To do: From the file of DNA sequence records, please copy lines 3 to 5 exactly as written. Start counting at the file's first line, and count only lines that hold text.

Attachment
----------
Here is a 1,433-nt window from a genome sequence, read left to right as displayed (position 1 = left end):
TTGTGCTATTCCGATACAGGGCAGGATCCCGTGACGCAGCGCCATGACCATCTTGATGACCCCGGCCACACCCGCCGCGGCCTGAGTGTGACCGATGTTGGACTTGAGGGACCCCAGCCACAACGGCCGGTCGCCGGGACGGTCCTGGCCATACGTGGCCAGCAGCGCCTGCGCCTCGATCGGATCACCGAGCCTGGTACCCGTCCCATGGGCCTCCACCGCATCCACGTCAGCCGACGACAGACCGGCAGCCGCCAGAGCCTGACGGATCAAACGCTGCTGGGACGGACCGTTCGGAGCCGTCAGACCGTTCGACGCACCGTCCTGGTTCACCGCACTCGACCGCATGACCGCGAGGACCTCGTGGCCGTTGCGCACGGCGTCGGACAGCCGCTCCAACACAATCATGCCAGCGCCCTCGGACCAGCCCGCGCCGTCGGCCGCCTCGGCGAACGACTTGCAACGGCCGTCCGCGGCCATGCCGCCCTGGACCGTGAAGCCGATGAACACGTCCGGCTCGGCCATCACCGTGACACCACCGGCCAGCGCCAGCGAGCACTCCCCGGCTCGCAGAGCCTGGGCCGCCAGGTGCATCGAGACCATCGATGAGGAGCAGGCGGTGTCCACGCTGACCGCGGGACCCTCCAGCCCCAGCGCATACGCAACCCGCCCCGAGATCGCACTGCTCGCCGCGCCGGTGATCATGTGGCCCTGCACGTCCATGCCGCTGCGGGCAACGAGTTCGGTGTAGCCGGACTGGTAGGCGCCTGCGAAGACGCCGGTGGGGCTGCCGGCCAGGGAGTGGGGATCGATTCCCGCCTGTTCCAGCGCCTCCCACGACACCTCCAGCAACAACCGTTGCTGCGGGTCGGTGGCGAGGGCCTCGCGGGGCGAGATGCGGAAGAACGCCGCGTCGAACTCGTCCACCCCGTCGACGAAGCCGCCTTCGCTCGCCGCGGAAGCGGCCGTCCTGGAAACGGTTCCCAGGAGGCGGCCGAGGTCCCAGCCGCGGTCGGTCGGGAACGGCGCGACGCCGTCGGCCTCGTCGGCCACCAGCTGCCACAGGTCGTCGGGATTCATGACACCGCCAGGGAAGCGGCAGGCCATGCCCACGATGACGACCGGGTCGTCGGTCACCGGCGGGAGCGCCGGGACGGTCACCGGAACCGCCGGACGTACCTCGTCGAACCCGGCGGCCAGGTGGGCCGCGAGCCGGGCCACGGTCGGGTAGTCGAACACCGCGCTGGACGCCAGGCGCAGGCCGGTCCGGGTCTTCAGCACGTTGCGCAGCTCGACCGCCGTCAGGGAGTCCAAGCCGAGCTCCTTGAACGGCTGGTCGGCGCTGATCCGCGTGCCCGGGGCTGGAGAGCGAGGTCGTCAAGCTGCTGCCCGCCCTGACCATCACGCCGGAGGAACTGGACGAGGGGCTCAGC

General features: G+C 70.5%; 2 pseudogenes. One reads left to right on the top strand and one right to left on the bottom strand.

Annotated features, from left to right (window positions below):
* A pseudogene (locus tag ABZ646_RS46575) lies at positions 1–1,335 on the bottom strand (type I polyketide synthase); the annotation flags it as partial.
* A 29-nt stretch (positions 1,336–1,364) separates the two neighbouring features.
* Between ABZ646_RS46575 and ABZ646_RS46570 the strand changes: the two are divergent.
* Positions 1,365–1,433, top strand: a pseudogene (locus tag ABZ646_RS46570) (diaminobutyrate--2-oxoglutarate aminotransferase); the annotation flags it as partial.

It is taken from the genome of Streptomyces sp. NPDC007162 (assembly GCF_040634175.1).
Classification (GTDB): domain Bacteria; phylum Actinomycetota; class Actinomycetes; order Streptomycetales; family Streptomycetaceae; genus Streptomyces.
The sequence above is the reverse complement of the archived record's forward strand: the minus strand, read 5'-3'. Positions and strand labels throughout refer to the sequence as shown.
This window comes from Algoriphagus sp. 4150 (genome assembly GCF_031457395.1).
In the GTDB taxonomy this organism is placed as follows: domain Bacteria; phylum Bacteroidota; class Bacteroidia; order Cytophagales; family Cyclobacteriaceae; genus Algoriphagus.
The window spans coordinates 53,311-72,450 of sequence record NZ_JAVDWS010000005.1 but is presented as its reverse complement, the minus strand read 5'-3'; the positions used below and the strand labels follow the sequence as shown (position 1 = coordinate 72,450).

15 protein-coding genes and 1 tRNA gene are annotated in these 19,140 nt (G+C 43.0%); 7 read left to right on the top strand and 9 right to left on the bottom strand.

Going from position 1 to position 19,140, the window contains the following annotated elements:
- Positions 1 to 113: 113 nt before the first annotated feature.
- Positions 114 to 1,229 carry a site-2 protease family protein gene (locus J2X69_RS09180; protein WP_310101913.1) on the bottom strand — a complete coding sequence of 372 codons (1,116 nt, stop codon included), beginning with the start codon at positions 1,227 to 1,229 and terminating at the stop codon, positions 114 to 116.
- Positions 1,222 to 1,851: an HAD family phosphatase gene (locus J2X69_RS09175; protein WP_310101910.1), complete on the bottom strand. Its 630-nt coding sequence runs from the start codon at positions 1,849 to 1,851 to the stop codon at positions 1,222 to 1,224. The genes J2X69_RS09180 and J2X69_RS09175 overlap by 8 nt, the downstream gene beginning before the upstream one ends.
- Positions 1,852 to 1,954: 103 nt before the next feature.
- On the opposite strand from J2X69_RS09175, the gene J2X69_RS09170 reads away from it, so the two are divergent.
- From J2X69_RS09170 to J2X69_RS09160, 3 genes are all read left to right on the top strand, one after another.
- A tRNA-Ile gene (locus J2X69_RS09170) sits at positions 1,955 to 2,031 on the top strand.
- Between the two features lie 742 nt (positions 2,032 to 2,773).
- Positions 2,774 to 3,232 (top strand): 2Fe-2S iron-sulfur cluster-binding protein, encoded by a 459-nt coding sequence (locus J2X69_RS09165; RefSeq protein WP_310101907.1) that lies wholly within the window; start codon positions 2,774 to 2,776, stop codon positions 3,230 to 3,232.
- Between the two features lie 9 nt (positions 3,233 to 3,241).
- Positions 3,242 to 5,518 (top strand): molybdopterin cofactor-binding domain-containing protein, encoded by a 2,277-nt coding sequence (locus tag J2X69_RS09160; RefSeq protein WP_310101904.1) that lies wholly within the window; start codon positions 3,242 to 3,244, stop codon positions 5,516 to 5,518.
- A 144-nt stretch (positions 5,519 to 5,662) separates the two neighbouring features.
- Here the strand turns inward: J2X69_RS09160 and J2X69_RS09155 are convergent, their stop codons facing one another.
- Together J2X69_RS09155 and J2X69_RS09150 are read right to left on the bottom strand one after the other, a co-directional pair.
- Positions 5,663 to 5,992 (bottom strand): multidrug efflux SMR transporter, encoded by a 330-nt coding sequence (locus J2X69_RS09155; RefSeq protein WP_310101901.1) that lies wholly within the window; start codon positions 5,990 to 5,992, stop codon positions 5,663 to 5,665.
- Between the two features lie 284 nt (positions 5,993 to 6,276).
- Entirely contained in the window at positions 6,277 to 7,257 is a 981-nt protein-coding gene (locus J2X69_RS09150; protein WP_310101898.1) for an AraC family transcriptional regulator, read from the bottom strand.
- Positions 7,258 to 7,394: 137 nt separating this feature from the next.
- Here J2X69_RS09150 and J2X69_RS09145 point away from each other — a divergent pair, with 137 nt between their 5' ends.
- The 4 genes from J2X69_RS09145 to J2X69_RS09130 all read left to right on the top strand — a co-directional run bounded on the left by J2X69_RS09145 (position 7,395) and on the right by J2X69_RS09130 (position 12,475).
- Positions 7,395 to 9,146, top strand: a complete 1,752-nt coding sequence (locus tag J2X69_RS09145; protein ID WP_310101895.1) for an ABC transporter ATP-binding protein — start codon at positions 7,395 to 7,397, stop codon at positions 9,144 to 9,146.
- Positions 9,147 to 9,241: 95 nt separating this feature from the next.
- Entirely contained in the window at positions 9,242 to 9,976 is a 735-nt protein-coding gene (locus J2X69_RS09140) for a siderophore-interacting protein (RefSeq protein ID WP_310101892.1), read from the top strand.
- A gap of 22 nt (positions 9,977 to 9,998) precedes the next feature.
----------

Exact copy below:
General features: G+C 70.5%; 2 pseudogenes. One reads left to right on the top strand and one right to left on the bottom strand.

Annotated features, from left to right (window positions below):
* A pseudogene (locus tag ABZ646_RS46575) lies at positions 1–1,335 on the bottom strand (type I polyketide synthase); the annotation flags it as partial.